Think about the analogy of physical birth. How do you know that you were born? You can’t remember it, and that’s probably just as well! Though you have no recollection of your birth, and even if you had never met your mother, you know that you were born from the indisputable fact that you are alive!

It’s the same with the new birth. What does it mean to be spiritually alive? Faith in Christ, love for Christ, repentance towards Christ, hope in Christ, and life in the Holy Spirit; these are the evidences that you have been born again—whether you remember it or not—you have been regenerated by the Spirit of God, and Christ lives in you.

It follows that if you do not love Christ or trust Christ or follow Christ, this life is not in you, and you should not deceive yourself by pretending that it is. You may have had some spiritual experience, but whatever that was, it was not regeneration if it did not lead you to love Christ and trust Christ and follow Christ, because regeneration bears the fruit of faith—repentance and obedience.

Some folks teach that if you repent and believe, then God will regenerate you. We’ve been learning that it is the other way round. Regeneration lies behind your faith in the same way that your birth lies behind your life.

Since by nature our minds are blind to the glory of God and our hearts are resistant to the love of God, we don’t have it in us to produce repentance and faith until God shines his light into our minds and changes our hearts so that we begin to seek after him.

Faith is the fruit of regeneration, not its cause. The wonderful explanation of your loving Christ, trusting Christ, and following Christ is that God regenerated you.

Regeneration makes the Christian life possible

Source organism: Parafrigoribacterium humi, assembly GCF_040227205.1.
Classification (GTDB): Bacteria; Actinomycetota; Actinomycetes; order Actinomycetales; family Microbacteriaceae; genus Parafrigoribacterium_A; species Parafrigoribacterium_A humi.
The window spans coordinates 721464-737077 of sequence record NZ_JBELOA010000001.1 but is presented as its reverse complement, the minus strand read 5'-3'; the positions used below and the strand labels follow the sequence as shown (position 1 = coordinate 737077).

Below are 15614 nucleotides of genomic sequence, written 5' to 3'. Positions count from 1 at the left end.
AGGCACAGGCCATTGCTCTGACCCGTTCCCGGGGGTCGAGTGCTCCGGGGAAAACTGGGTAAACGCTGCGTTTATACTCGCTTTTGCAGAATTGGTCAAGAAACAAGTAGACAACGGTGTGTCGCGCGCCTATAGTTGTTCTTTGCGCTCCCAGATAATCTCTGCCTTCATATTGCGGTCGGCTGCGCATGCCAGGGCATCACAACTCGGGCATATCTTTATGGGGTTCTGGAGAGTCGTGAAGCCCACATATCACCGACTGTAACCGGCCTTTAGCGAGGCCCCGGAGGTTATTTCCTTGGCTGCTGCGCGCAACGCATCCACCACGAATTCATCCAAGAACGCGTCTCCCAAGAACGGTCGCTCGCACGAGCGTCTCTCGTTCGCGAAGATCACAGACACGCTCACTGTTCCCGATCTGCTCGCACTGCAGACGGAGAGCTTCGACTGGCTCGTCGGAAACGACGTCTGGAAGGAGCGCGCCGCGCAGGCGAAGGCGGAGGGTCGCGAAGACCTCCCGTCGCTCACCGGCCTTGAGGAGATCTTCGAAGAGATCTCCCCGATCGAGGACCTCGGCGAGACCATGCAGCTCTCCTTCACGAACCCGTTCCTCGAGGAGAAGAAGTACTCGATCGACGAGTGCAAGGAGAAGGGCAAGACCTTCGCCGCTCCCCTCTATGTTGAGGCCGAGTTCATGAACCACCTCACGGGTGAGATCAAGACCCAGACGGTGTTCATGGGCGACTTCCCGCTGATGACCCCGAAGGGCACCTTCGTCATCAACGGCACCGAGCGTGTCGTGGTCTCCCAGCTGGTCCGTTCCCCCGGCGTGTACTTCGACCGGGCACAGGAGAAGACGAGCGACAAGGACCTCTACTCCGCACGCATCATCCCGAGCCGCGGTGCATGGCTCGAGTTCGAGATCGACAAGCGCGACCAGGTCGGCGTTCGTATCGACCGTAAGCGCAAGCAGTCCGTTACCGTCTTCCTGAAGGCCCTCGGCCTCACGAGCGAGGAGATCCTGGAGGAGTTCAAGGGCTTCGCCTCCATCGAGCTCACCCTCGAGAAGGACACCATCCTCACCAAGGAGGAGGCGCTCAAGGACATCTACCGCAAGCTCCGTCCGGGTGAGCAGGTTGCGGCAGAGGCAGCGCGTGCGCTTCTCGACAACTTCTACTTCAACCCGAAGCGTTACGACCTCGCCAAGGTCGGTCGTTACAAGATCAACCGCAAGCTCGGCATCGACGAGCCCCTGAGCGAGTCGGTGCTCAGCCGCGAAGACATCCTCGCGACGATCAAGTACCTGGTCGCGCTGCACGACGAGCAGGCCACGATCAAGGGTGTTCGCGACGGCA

A whole life of growing and developing lies ahead of the child who is born. The child will stumble and fall in many ways, but the birth of the child makes his or her life and growth possible.

It’s the same with the new birth. Regeneration does not make you a perfect saint, but it does make the Christian life possible. Regeneration is the beginning of the life that grows in sanctification.

When a healthy baby is born, the little one has everything he or she needs for life and for growth. When you become a Christian, God gives you everything you need to live your new life in Christ by the power of the Holy Spirit. You will grow as you feed on the Word of God, get exercise in obedience, and keep warm in the fellowship of God’s people.

We have seen what changes in regeneration. God changes your mind, heart, will, and conscience; making you a new creation in Jesus Christ.

What Doesn’t Change in Regeneration

By the grace of God, I am a new creation in Christ. But my eyes are the same color as they were before. The new birth has not changed my accent or my height. There are many things that do not change in regeneration. We need to understand what does not change, as well as what does, if we are to be wise in living the Christian life.

If anyone is in Christ he is a new creation, the old has gone, the new has come. (2 Cor. 5:17)

I have been crucified with Christ and I no longer live, but Christ lives in me. The life I live in the body, I live by faith in the Son of God, who loved me and gave himself for me. (Gal. 2:20)